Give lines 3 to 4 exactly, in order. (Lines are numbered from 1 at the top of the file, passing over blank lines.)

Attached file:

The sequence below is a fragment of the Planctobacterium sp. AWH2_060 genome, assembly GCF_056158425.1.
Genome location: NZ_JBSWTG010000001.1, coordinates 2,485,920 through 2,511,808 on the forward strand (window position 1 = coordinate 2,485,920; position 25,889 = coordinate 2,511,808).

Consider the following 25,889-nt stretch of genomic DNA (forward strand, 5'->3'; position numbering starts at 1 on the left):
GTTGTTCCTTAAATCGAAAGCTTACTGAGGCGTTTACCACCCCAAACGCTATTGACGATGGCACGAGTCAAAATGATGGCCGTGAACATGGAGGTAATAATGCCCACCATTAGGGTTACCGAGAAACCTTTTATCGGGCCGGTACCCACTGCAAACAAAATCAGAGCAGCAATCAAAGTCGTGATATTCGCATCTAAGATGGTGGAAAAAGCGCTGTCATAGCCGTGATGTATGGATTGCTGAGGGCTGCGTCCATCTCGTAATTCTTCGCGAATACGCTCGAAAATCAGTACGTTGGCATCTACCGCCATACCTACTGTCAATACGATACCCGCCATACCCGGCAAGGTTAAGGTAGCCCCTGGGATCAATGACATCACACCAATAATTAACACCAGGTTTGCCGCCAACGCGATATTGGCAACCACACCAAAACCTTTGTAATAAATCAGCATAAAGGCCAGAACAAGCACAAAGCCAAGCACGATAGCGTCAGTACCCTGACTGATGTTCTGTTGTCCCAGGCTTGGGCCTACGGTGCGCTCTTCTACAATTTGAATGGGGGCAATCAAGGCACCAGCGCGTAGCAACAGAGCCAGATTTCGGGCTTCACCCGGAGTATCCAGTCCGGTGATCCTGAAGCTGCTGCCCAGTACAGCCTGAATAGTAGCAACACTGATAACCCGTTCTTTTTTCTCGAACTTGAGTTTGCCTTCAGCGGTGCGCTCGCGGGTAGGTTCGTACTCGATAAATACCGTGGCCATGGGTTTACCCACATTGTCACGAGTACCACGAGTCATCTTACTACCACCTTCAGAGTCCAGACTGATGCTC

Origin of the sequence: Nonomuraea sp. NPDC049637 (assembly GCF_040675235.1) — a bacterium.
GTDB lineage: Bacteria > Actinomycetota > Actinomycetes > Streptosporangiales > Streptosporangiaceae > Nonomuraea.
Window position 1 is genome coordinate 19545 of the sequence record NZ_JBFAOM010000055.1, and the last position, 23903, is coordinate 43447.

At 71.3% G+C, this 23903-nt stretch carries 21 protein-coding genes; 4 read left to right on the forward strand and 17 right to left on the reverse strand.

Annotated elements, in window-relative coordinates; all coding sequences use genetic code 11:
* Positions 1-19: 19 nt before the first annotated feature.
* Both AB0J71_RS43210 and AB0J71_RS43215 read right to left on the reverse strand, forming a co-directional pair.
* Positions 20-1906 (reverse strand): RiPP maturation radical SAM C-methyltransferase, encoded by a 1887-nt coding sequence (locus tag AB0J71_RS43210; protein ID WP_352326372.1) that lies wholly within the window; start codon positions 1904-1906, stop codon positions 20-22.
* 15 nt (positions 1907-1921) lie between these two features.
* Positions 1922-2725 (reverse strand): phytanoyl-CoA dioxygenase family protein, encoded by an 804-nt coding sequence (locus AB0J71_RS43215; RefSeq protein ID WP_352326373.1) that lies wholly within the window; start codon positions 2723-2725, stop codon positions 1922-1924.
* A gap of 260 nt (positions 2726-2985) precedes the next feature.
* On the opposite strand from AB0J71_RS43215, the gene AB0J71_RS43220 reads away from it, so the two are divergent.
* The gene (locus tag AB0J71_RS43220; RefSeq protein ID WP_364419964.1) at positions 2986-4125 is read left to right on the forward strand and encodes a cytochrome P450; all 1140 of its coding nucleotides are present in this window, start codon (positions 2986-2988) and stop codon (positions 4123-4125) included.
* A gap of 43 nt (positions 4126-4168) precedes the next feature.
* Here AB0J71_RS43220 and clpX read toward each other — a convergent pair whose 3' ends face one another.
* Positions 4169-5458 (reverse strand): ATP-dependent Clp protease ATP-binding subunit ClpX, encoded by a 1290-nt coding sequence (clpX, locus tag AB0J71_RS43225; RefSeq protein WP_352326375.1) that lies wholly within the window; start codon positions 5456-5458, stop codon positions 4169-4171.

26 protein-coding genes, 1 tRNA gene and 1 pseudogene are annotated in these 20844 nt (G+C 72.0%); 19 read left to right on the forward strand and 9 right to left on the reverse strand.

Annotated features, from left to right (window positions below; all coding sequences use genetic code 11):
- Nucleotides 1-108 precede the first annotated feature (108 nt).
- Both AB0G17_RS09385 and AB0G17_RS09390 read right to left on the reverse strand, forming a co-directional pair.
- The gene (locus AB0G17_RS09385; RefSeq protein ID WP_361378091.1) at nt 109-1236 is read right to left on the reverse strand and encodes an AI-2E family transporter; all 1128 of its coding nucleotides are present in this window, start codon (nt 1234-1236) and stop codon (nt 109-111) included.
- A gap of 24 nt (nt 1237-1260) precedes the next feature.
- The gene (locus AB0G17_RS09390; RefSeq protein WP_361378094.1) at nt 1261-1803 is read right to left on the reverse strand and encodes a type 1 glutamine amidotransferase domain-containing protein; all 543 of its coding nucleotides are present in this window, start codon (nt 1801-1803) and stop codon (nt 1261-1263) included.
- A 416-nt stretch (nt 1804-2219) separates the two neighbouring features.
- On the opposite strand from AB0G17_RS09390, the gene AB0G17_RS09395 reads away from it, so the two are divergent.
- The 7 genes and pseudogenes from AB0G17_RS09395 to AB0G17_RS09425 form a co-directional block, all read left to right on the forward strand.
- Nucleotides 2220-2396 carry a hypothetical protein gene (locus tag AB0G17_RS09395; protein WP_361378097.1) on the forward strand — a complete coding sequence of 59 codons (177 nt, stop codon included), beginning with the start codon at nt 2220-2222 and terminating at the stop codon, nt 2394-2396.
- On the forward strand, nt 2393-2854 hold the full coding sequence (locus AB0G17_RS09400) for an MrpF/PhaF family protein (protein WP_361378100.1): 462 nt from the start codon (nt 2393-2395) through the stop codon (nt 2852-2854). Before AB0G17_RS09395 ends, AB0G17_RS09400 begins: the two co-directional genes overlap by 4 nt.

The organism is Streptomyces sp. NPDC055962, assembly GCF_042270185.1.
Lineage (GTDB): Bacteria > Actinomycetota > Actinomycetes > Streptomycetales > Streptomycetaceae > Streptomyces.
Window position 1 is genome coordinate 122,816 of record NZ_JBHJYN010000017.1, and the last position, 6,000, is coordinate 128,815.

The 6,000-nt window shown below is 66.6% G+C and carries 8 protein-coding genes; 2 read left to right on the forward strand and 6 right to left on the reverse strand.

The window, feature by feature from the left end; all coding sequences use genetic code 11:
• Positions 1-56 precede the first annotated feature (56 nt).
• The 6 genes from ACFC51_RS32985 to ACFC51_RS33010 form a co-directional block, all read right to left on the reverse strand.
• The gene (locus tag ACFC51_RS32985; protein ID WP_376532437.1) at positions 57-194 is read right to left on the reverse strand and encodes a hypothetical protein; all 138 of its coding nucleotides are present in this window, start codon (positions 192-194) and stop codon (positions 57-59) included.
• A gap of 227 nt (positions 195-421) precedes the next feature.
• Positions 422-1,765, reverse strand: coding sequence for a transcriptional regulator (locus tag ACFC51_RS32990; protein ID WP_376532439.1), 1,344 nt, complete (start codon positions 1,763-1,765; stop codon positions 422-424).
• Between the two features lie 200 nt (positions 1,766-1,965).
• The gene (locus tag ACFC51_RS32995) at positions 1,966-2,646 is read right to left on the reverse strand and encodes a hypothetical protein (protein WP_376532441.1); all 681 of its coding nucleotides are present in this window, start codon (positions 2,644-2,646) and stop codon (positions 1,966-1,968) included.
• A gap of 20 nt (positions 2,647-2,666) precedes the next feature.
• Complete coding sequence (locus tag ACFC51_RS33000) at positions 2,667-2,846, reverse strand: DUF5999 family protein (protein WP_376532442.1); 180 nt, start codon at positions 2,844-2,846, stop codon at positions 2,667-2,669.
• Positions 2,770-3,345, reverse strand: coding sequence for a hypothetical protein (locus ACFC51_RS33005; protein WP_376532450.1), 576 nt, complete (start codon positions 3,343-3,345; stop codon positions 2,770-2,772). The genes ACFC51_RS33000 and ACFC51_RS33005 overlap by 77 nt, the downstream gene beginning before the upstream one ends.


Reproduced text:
Consider the following 25,889-nt stretch of genomic DNA (forward strand, 5'->3'; position numbering starts at 1 on the left):
GTTGTTCCTTAAATCGAAAGCTTACTGAGGCGTTTACCACCCCAAACGCTATTGACGATGGCACGAGTCAAAATGATGGCCGTGAACATGGAGGTAATAATGCCCACCATTAGGGTTACCGAGAAACCTTTTATCGGGCCGGTACCCACTGCAAACAAAATCAGAGCAGCAATCAAAGTCGTGATATTCGCATCTAAGATGGTGGAAAAAGCGCTGTCATAGCCGTGATGTATGGATTGCTGAGGGCTGCGTCCATCTCGTAATTCTTCGCGAATACGCTCGAAAATCAGTACGTTGGCATCTACCGCCATACCTACTGTCAATACGATACCCGCCATACCCGGCAAGGTTAAGGTAGCCCCTGGGATCAATGACATCACACCAATAATTAACACCAGGTTTGCCGCCAACGCGATATTGGCAACCACACCAAAACCTTTGTAATAAATCAGCATAAAGGCCAGAACAAGCACAAAGCCAAGCACGATAGCGTCAGTACCCTGACTGATGTTCTGTTGTCCCAGGCTTGGGCCTACGGTGCGCTCTTCTACAATTTGAATGGGGGCAATCAAGGCACCAGCGCGTAGCAACAGAGCCAGATTTCGGGCTTCACCCGGAGTATCCAGTCCGGTGATCCTGAAGCTGCTGCCCAGTACAGCCTGAATAGTAGCAACACTGATAACCCGTTCTTTTTTCTCGAACTTGAGTTTGCCTTCAGCGGTGCGCTCGCGGGTAGGTTCGTACTCGATAAATACCGTGGCCATGGGTTTACCCACATTGTCACGAGTACCACGAGTCATCTTACTACCACCTTCAGAGTCCAGACTGATGCTC